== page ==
Fulbeck is a professor of art at the University of California, Santa Barbara, where he is the recipient of the university’s Distinguished Teaching Award. He has authored five books including Part Asian, 100% Hapa and Mixed: Portraits of Multiracial Kids, and has exhibited his artwork in over 20 countries.

Additional information about is available at


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Contested Histories: Art and Artifacts from the Allen Hendershott Eaton Collection
Through April 8, 2018
Following its successful removal from the auction block by dedicated Japanese American community leaders and activists, the Allen Hendershott Eaton Collection of art and craft objects created by Japanese Americans during their World War II incarceration in American concentration camps was transferred to the Japanese American National Museum in 2015. It is on view at JANM prior to traveling to several other venues in the United States. The museum hopes to collect more information on each artifact so that it can continue to preserve and catalog this important collection.


Common Ground: The Heart of Community
Incorporating hundreds of objects, documents and photographs collected by JANM, this exhibition chronicles 130 years of Japanese American history, from the early days of the Issei pioneers through the World War II incarceration to the present.


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About the Japanese American National Museum (JANM)

Established in 1985, the Japanese American National Museum promotes understanding and appreciation of America’s ethnic and cultural diversity by sharing the Japanese American experience. Located in the historic Little Tokyo district of downtown Los Angeles, JANM is a hybrid institution that straddles traditional museum categories and strives to provide a voice for Japanese Americans as well as a forum that enables all people to explore their own heritage and culture. Since opening to the public, JANM has presented over 70 exhibitions onsite and traveled 17 of its exhibitions to locations around the world, including the Smithsonian Institution and the Ellis Island Museum in the United States, and several leading cultural museums in Japan and South America.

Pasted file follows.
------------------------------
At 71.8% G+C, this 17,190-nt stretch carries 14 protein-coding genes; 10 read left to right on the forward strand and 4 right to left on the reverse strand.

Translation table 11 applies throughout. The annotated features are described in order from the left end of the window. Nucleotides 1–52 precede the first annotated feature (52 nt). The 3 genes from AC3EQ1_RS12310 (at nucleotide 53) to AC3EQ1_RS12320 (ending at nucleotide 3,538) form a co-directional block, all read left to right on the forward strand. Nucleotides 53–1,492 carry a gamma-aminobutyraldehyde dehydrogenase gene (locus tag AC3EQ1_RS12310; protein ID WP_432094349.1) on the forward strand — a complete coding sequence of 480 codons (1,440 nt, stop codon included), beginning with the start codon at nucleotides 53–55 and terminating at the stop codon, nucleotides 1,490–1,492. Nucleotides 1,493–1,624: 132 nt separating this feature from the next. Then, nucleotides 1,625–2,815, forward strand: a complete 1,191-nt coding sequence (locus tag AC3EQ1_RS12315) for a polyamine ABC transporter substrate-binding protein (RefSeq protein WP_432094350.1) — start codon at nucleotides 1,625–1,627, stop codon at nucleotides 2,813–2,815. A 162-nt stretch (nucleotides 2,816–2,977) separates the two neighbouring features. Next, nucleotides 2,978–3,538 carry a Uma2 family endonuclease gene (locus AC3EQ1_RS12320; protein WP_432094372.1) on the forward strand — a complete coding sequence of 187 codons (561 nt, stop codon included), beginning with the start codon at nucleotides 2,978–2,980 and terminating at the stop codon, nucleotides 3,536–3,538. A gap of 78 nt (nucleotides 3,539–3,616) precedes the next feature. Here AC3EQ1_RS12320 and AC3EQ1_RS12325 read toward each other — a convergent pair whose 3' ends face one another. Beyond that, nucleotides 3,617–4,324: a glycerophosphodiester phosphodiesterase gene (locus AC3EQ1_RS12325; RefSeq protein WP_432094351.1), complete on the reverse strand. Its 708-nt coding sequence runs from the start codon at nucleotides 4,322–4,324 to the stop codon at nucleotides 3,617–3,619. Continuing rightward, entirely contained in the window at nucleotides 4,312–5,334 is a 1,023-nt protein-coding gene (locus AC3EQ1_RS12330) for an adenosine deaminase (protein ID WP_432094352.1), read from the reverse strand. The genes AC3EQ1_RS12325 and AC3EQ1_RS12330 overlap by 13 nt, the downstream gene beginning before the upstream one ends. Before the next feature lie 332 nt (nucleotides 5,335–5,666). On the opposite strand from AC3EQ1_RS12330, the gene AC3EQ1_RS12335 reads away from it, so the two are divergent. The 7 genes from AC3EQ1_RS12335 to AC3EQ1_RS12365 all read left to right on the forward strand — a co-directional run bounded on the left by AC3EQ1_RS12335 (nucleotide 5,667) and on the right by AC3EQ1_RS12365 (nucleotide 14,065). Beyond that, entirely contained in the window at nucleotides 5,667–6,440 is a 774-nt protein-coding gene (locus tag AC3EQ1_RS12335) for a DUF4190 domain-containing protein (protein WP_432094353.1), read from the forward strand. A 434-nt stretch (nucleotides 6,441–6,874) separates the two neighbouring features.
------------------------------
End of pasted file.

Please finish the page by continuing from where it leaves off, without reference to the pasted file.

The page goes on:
JANM is located at 100 N. Central Ave., Los Angeles. Museum hours are Tuesday, Wednesday, Friday, Saturday, and Sunday from 11 a.m. to 5 p.m. and Thursday from noon to 8 p.m. General admission is $12 adults, $6 students and seniors, free for members and children under age five. Admission is free to everyone on Thursdays from 5 p.m. to 8 p.m. and every third Thursday of the month from noon to 8 p.m. General admission prices and free admission times may not apply to specially ticketed exhibitions. Closed Monday, 4th of July, Thanksgiving, Christmas, and New Year’s Day. For more information visit or call 213.625.0414.